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SERMON V.

PARDON OF SINS, &c. .

EPHES. I. 7.

In whom we have redemption through his blood,

the forgiveness of sins, according to the riches of his grace.

WHOEVER believe that they have sinned, and that God is just, cannot be indifferent to their condition and their prospects. The perfect development of his righteousness being reserved for a future state, and every question concerning it involving an immortal spirit and an eternal destiny, it would be madness not to inquire what shall be our fate. Reason and conscience, pronounce, with revelation, that the wages of sin is death. And neither reason nor conscience neither the works nor the providence of God, can discover the means or warrant the hope of escape. Dost thou doubt ? Make fairly the experiment. Retire into thine own bosom, and ask, can God justify the ungodly? Thy reason, abashed, declines to answer, while the voice of con

science pours accusations into thine ears, and her finger points to the wrath to come. Flee from thyself and thy fellow-sinners, whose reason is as dark and whose conscience is as guilty as thy own. Explore the works of the Creator. Thou wilt see order, bounty, magnificence, but not a trace of pardon. Go down, now, to the abode of those rebel-spirits who kept not their first estate. Ah! here are only chains of darkness and vials of wrath. Hasten hence, and consult the angels who surround the throne. Ask them if thou mayest hope for more lenity than the apostates of their own family? Ask them if the HOLY One can save thee without prejudice to his glory? The heavenly hosts cannot solve the problem. Silence seals up their lips of love; and thou, thy soul unsatisfied, thy doubts redoubled, must return and pass the time of thy sojourning, alternately shivering with the ague, and burning with the fever, of despair.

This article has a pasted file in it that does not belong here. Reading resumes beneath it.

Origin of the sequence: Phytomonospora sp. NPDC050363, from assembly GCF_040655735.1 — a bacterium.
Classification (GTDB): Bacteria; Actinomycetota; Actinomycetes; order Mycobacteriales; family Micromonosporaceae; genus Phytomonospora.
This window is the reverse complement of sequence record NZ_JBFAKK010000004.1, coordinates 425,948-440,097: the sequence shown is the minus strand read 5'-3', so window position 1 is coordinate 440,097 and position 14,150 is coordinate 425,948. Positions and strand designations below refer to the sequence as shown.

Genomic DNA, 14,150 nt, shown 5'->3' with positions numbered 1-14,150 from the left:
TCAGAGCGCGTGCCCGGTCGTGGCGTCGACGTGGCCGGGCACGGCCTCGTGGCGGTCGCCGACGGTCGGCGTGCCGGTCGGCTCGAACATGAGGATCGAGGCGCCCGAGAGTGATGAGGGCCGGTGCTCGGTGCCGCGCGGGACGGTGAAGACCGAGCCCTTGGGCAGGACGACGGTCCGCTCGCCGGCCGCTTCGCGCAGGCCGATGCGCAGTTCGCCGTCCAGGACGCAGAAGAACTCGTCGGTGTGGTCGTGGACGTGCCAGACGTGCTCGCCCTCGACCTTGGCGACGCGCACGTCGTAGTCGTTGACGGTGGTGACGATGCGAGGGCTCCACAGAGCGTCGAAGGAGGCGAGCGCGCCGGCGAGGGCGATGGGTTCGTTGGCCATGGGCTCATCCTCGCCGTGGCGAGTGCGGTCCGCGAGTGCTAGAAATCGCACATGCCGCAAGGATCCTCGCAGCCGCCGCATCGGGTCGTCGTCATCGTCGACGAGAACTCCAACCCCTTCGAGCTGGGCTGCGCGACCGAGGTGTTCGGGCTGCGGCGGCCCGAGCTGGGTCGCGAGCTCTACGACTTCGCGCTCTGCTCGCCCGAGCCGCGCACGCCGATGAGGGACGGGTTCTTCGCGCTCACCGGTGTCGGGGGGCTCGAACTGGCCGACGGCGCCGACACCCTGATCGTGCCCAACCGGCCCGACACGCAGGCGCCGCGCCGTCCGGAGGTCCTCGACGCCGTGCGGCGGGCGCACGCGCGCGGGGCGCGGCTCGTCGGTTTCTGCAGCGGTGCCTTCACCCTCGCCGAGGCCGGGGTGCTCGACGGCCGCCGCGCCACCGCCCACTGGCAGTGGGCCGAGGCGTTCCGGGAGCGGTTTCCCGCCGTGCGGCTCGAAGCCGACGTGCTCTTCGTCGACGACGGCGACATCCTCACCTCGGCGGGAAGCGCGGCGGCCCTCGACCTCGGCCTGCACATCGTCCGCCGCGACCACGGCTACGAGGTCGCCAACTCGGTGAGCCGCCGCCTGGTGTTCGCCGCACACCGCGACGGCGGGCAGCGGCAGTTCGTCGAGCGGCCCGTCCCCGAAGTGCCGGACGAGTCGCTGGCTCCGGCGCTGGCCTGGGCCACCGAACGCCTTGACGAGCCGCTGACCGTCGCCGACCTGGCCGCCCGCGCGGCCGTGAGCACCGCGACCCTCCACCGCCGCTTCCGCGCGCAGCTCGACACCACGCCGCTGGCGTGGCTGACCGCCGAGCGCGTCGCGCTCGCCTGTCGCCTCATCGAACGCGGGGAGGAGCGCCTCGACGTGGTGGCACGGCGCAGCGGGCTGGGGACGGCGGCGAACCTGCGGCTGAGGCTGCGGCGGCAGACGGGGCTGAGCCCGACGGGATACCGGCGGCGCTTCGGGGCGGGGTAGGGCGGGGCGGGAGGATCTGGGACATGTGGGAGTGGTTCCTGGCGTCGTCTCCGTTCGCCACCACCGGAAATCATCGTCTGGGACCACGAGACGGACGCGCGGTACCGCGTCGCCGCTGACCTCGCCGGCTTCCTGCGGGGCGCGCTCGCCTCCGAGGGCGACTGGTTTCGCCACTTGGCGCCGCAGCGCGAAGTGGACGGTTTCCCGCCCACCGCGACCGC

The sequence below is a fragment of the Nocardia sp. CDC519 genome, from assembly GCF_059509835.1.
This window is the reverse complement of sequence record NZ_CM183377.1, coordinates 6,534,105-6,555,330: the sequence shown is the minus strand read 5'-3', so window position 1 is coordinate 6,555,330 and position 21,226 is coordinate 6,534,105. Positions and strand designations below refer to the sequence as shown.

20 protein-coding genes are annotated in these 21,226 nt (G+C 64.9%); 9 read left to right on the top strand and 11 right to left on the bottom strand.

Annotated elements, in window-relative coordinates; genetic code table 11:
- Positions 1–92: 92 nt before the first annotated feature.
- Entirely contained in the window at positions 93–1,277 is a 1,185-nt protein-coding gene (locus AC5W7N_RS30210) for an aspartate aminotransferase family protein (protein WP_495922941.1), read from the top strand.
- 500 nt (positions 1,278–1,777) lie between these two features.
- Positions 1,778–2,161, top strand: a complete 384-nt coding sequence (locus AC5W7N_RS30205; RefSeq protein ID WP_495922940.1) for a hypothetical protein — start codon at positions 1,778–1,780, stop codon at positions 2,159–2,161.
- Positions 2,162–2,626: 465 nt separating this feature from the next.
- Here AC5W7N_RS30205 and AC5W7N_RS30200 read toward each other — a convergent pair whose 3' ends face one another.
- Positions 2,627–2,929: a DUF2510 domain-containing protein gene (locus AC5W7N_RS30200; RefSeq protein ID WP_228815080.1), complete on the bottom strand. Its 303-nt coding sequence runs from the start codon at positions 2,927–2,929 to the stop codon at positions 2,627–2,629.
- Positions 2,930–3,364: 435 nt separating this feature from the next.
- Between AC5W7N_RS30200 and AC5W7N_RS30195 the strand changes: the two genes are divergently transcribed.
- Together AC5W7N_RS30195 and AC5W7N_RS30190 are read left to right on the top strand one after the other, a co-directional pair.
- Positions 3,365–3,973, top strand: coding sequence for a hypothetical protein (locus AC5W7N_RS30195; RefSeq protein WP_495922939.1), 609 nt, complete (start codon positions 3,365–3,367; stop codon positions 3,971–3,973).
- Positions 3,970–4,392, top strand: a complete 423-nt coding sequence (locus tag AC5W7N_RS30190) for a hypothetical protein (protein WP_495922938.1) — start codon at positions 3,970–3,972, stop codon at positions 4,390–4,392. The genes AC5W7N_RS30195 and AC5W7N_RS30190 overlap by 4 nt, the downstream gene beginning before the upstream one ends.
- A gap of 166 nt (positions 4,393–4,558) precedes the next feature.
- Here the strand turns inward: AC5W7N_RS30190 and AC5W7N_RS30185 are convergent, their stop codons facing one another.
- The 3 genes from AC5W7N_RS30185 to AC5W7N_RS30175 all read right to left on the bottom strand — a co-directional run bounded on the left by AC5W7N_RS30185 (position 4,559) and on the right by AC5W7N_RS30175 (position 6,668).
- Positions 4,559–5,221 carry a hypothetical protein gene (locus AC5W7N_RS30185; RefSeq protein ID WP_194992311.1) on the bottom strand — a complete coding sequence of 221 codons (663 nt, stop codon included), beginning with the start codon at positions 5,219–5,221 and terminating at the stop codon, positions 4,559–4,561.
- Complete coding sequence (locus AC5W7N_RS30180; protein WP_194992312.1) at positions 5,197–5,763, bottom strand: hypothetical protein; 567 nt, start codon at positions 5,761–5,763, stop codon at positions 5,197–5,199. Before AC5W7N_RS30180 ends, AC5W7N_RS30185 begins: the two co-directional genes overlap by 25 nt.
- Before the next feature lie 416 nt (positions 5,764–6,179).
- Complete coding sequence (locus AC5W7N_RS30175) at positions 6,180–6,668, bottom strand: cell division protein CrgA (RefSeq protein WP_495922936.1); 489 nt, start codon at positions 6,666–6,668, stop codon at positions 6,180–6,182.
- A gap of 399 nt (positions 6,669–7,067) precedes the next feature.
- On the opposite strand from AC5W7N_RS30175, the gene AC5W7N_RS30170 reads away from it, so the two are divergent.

On this darkness, which the lights of the creature serve only to deepen, God hath caused the light of his Gospel to descend. It hath driven away those forms of horror which stalk around us in reason's and in nature's gloom, and revealed his angel of peace, the WORD made flesh. He calls us this day into his sanctuary, not to face his terrors, and to perish at

his rebuke, but to embrace his overtures of mercy, and to rejoice in his salvation.

This, then, is the message which we have heard of him, and declare unto you, that, to secure an honorable exercise of mercy, God spared not his own Son, but delivered him up to the death, that he might purge away our transgressions. And we are commanded to announce to you these glad tidings of great joy, that in him we have redemption through his blood, the forgiveness of sins according to the riches of his grace. Astonishing words! More astonishing truths! Forgiveness of sins; forgiveness through the redemption of the Savior’s blood; forgiveness according to the riches of his grace. These are the sublime subjects of the text; and you see, in their order, the plan of discourse.